Self-pity makes you happier

A very old rule of thumb says that "we should treat others as we would like treated ourselves". You can, but I hope that not you try them or the evil half of what they seek yourselves. By Koncha pines-Pey for space MIMIND.


Phrases such as "what poverty of life!, I'm a mess and won't change!". You talk so tell a friend? Clear that no (or at least I hope). It is natural, as is it has educated us to be kind to others and to comfort them when everything was going wrong. Most of us are more sympathetic, kind and compassionate towards others than for ourselves.

Think of all those solidarity and generous people who always are "delivered to others". For some strange reason, our culture tells us that this is the path we must follow, especially if you're a woman: you must, first of all, give priority to the needs of others in front of yours. It is the opposite of being selfish. But is that true?

The answer is no, no, no. All of us just doing things for others not by altruism, but because we have fear of emotional exile, the self-chastisement or failure. That makes that much difficult "seeing ourselves as we are"... which is very painful. Much better to blame for my problems to others, better than confront me with my own internal dictator.

When I teach Mindfulness, insist that the self-pity and the compassion they are key in the final process of recognition and acceptance of oneself. I've found students who are sympathetic with them, and are much less prone to depression, the anxiety, insecurity, the challenge or stress... and much more to be happy, strong, optimistic and motivated to change their lives to be better. They also have better relations with them. We could say that autocompasivas people have a greater psychological well-being index.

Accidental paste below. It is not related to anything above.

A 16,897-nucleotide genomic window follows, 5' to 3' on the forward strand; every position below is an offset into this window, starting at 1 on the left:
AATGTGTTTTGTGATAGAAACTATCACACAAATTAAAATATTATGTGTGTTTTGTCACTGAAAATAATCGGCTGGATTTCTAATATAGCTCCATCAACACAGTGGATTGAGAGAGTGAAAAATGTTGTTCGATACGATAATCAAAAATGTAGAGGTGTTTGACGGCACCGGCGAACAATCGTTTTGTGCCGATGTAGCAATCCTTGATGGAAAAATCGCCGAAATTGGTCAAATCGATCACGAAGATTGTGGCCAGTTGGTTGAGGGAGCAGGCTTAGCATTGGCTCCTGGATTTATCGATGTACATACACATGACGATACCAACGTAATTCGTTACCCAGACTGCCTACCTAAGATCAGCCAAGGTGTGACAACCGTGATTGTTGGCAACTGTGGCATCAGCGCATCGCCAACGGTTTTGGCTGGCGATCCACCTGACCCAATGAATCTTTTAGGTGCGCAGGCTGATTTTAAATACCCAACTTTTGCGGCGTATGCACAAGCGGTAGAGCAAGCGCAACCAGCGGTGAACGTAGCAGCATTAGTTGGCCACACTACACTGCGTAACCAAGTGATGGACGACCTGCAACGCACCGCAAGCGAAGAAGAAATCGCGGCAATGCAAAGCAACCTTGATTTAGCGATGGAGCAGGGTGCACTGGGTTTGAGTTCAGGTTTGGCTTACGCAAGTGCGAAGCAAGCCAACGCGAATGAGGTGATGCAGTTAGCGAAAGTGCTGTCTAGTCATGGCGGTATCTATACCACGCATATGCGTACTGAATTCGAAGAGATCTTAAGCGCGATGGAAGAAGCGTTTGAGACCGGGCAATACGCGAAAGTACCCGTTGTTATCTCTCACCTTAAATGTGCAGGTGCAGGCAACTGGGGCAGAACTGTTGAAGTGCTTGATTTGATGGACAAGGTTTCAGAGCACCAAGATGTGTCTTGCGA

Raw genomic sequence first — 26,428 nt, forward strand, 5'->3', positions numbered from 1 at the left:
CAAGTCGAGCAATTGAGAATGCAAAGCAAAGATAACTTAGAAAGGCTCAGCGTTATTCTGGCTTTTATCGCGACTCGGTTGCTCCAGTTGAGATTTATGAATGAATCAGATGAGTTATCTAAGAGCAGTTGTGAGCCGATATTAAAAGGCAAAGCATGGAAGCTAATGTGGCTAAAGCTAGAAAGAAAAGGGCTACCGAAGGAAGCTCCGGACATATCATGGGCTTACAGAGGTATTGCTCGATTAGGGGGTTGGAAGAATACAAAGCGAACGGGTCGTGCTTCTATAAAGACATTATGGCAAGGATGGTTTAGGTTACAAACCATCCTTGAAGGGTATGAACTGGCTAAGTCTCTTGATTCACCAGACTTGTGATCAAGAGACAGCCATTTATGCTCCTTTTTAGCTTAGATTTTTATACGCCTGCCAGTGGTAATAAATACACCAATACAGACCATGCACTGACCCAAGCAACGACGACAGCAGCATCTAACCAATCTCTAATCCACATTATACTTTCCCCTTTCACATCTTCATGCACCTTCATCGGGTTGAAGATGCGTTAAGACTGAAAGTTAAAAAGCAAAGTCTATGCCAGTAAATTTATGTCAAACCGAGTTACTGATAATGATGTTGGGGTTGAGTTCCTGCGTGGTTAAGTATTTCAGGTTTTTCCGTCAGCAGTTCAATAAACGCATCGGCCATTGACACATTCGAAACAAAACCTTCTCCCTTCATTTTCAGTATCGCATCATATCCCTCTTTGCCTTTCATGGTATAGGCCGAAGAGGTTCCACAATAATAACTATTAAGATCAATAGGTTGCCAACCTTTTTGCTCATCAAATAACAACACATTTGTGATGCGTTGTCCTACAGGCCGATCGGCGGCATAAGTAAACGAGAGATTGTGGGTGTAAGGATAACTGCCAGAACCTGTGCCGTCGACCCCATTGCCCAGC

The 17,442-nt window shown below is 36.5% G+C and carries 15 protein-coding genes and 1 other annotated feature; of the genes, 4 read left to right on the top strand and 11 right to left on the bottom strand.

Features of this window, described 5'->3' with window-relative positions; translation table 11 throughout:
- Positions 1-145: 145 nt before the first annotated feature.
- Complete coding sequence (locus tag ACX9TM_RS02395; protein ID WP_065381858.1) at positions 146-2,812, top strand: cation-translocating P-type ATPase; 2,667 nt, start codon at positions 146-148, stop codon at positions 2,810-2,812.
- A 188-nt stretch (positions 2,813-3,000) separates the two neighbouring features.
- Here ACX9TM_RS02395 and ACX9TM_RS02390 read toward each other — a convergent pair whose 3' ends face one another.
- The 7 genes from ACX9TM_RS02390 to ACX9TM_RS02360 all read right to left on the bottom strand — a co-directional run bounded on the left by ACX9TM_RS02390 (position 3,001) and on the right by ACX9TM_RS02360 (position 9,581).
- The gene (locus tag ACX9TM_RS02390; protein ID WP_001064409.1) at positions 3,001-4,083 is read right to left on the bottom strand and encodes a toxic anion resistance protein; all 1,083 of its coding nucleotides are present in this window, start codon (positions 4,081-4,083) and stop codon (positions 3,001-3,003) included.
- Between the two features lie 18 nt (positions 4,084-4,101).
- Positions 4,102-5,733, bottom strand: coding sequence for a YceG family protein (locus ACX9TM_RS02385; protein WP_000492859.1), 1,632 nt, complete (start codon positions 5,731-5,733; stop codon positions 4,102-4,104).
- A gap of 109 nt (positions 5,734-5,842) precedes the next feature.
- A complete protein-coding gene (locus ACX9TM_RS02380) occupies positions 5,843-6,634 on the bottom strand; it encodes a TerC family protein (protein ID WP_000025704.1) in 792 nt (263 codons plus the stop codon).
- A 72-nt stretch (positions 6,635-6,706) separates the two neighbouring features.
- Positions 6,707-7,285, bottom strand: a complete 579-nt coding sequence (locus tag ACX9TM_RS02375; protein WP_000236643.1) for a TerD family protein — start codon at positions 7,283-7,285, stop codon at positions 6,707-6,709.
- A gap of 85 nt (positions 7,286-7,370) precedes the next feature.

Healthy and happy

When managed to curb the "critical mind" - which we continually represses and ends by enabling self-sabotage or self-harm - cycles and our "friendly voice" has been transformed into a compassionate ally, we begin to feel safe, accepted, and we can come to see us with sufficient clarity, making the necessary changes to be more healthy and happy.

But what is that of self-pity, really? On the basis of the Buddhist point of view, the self-pity has three key elements: kindness, humanity, and Mindfulness towards others.

  • The autobondad It refers to the tendency for support and understanding of ourselves rather than criticize us or judge us harshly. Instead of breaking us apart when we fail, we allow ourselves to be errors, we quench us, we console ourselves, and we care until the next time.
  • Humanity It means recognizing also that, like me, all human beings are imperfect. It allows us to connect to our own faulty condition from the human condition shared, so that we can have one perspective on our shortcomings and needs.
  • Mindfulness for the neighbour can be defined as see clearly what is happening: moment to moment. It is to be fully aware of our suffering in a balanced way - neither more nor less-, in order not to exaggerate it or inhibit it... and to arrive at the conclusion that all beings suffer and I also.

Paradoxically, the more you train the recognition of pain and most accept it... less suffer. The fair kindness becomes an instrument that is able to heal the pain per is. To get to soothe you, comfort you yourself, as a mother who loves, cares, and comfort to your child when this wounded. So you just have the emotional resources to take on new challenges and achieve the full potential. Mistreat you will not help.

Self-pity offers tools to connect with oneself, becoming more comprehensive with all those who matter to us. To practise self-pity, you have to learn how to turn the sock and apply yourself the same abilities and possibilities that you give to others. It is easier than it seems, and it could change many things in your life. Why don't you try it?


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By • May 16, 2013 • section: General